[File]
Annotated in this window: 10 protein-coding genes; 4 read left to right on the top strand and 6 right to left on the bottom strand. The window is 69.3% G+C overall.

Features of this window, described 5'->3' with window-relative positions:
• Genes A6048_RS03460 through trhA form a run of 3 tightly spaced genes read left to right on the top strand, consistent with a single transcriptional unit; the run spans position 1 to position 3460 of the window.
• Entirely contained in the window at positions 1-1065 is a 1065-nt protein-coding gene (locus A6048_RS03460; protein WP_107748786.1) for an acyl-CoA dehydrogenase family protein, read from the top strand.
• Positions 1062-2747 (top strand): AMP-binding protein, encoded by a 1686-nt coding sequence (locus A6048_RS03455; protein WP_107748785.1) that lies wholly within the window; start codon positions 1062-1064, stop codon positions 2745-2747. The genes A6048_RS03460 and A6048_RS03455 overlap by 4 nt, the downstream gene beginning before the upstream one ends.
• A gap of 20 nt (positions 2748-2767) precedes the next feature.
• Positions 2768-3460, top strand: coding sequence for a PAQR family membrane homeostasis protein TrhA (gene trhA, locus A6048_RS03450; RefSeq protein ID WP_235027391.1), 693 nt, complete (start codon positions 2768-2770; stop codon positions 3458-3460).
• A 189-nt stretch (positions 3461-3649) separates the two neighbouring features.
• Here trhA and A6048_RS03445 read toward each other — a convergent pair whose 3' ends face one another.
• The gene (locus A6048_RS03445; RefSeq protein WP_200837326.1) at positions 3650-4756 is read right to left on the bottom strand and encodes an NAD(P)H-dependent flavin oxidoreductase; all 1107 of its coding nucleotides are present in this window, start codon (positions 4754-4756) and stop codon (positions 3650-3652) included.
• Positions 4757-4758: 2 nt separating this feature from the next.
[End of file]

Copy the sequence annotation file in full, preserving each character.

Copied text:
Annotated in this window: 10 protein-coding genes; 4 read left to right on the top strand and 6 right to left on the bottom strand. The window is 69.3% G+C overall.

Features of this window, described 5'->3' with window-relative positions:
• Genes A6048_RS03460 through trhA form a run of 3 tightly spaced genes read left to right on the top strand, consistent with a single transcriptional unit; the run spans position 1 to position 3460 of the window.
• Entirely contained in the window at positions 1-1065 is a 1065-nt protein-coding gene (locus A6048_RS03460; protein WP_107748786.1) for an acyl-CoA dehydrogenase family protein, read from the top strand.
• Positions 1062-2747 (top strand): AMP-binding protein, encoded by a 1686-nt coding sequence (locus A6048_RS03455; protein WP_107748785.1) that lies wholly within the window; start codon positions 1062-1064, stop codon positions 2745-2747. The genes A6048_RS03460 and A6048_RS03455 overlap by 4 nt, the downstream gene beginning before the upstream one ends.
• A gap of 20 nt (positions 2748-2767) precedes the next feature.
• Positions 2768-3460, top strand: coding sequence for a PAQR family membrane homeostasis protein TrhA (gene trhA, locus A6048_RS03450; RefSeq protein ID WP_235027391.1), 693 nt, complete (start codon positions 2768-2770; stop codon positions 3458-3460).
• A 189-nt stretch (positions 3461-3649) separates the two neighbouring features.
• Here trhA and A6048_RS03445 read toward each other — a convergent pair whose 3' ends face one another.
• The gene (locus A6048_RS03445; RefSeq protein WP_200837326.1) at positions 3650-4756 is read right to left on the bottom strand and encodes an NAD(P)H-dependent flavin oxidoreductase; all 1107 of its coding nucleotides are present in this window, start codon (positions 4754-4756) and stop codon (positions 3650-3652) included.
• Positions 4757-4758: 2 nt separating this feature from the next.